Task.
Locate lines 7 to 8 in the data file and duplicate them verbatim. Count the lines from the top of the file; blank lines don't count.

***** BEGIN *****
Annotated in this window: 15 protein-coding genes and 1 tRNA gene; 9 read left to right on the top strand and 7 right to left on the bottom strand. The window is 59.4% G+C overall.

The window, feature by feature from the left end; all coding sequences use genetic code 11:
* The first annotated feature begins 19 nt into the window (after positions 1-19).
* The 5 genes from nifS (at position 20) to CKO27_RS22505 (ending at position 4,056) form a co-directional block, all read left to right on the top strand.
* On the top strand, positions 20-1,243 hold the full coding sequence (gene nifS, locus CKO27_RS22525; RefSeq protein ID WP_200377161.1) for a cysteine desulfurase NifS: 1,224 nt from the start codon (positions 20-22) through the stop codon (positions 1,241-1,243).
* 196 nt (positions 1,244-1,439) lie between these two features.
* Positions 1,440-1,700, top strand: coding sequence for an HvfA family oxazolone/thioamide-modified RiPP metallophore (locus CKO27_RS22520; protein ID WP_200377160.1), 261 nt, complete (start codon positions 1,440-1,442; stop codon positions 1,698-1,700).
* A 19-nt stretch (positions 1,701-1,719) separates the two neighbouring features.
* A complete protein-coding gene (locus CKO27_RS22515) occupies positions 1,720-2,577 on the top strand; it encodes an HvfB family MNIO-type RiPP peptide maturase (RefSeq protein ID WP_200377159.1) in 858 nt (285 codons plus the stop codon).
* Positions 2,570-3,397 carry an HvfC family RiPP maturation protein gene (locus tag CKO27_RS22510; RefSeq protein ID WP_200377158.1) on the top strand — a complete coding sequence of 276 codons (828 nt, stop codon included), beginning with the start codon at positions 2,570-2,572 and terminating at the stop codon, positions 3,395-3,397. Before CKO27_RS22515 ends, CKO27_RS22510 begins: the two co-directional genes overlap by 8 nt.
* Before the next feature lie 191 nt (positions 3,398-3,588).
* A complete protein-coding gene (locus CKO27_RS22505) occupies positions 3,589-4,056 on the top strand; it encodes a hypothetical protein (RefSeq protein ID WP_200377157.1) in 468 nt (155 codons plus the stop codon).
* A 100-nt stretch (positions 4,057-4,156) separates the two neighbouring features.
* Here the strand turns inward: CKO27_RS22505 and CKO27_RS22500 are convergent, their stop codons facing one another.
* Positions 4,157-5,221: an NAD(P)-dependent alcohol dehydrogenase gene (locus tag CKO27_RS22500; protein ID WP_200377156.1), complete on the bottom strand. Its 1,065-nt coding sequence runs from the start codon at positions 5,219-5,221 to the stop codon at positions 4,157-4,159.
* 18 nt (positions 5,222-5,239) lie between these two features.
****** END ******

* Positions 1,440-1,700, top strand: coding sequence for an HvfA family oxazolone/thioamide-modified RiPP metallophore (locus CKO27_RS22520; protein ID WP_200377160.1), 261 nt, complete (start codon positions 1,440-1,442; stop codon positions 1,698-1,700).
* A 19-nt stretch (positions 1,701-1,719) separates the two neighbouring features.